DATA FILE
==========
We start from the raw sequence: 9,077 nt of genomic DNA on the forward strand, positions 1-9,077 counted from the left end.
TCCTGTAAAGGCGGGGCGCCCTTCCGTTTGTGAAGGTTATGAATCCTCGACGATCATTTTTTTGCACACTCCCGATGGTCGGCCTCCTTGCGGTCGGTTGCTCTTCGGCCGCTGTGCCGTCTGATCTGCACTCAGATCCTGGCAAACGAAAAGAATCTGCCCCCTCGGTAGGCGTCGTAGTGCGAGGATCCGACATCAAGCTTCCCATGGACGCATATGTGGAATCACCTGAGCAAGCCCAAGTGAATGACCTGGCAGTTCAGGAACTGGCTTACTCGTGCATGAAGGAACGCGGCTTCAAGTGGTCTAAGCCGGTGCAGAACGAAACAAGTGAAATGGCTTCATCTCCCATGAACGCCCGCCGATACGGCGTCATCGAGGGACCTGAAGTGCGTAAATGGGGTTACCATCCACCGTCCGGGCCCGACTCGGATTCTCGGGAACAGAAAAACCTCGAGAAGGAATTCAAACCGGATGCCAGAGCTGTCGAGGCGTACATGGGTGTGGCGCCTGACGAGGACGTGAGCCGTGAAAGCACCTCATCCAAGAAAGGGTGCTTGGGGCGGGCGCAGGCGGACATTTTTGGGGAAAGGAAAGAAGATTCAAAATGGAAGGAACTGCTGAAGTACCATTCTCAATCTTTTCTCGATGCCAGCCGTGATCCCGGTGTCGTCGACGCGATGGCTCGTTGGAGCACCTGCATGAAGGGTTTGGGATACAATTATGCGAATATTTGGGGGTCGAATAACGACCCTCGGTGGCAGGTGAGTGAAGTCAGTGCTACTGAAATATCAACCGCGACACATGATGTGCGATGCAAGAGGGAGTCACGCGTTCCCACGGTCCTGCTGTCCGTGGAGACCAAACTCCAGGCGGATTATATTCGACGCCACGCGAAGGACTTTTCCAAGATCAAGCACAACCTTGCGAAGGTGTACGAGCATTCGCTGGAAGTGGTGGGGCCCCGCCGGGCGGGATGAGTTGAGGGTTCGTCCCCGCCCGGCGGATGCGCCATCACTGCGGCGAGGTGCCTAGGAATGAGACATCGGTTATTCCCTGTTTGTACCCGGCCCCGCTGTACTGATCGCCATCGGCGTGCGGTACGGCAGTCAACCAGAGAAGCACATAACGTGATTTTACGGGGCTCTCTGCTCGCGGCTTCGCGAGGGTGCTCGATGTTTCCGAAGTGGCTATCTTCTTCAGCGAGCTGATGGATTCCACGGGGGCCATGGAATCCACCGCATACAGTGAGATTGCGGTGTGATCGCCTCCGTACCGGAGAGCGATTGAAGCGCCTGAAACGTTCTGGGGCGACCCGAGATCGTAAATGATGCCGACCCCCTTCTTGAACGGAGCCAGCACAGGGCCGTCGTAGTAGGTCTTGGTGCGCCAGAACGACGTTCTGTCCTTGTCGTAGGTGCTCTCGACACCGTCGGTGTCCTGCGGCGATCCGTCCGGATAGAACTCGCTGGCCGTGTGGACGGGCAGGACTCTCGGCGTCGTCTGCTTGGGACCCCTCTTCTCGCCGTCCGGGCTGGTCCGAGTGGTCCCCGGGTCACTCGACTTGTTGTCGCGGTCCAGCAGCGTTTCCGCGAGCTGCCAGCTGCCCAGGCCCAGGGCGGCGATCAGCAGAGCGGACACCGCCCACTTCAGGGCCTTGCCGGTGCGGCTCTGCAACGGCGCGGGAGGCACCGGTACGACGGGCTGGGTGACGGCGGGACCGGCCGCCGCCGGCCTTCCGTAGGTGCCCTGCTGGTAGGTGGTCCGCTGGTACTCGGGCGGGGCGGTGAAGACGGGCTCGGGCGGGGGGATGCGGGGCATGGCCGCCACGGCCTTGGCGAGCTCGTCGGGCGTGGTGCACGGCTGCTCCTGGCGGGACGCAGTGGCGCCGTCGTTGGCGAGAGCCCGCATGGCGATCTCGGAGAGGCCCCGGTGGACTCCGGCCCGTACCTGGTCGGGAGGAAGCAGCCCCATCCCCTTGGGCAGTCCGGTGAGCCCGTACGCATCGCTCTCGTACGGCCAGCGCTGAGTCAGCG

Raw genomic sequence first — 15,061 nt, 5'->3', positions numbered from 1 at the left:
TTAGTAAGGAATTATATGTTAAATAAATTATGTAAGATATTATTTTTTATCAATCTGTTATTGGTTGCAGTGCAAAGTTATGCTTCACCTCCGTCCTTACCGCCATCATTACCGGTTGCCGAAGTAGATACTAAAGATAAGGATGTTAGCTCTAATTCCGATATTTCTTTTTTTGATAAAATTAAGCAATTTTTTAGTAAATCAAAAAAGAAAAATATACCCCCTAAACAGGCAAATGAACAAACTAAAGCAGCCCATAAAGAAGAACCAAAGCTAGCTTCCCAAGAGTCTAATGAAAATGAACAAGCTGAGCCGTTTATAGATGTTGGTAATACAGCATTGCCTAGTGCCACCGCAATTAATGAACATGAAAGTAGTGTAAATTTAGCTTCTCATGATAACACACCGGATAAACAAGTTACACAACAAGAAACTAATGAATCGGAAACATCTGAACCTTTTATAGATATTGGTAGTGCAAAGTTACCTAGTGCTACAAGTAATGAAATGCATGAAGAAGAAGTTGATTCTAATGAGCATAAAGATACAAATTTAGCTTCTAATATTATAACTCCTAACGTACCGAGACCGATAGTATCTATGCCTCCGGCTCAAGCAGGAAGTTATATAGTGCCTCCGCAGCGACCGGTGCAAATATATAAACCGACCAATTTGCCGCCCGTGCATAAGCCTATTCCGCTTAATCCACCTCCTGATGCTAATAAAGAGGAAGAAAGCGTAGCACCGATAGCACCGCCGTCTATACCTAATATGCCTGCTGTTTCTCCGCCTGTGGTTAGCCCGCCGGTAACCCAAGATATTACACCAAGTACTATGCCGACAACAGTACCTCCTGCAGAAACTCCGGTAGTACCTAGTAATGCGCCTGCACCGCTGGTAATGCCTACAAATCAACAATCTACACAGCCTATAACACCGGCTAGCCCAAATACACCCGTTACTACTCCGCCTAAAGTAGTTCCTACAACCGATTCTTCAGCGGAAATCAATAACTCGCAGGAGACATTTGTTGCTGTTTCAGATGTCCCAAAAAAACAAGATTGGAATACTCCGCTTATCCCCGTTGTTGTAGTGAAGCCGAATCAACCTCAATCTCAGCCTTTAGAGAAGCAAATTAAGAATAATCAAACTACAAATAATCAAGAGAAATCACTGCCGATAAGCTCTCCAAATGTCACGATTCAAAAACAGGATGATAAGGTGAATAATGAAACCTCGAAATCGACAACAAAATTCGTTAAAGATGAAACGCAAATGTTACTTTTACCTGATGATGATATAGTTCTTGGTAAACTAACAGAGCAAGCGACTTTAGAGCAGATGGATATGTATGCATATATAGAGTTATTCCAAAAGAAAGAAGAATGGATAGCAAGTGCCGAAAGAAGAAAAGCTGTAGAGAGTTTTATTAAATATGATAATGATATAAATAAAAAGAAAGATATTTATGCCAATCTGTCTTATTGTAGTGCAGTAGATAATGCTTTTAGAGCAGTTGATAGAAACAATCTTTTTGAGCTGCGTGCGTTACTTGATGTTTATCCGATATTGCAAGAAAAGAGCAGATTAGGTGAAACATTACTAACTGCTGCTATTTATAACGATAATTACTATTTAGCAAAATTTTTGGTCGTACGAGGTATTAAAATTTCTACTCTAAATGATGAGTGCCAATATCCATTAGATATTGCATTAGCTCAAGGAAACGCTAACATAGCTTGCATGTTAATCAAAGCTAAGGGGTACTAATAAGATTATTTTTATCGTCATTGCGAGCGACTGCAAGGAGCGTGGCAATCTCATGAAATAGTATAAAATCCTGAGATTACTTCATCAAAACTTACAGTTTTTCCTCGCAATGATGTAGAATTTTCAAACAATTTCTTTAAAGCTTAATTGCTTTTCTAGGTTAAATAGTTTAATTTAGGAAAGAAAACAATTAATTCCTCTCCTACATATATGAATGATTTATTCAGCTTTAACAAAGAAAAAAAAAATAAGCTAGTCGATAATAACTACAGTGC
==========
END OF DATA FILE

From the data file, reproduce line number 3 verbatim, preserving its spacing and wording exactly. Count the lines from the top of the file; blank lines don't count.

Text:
Raw genomic sequence first — 15,061 nt, 5'->3', positions numbered from 1 at the left: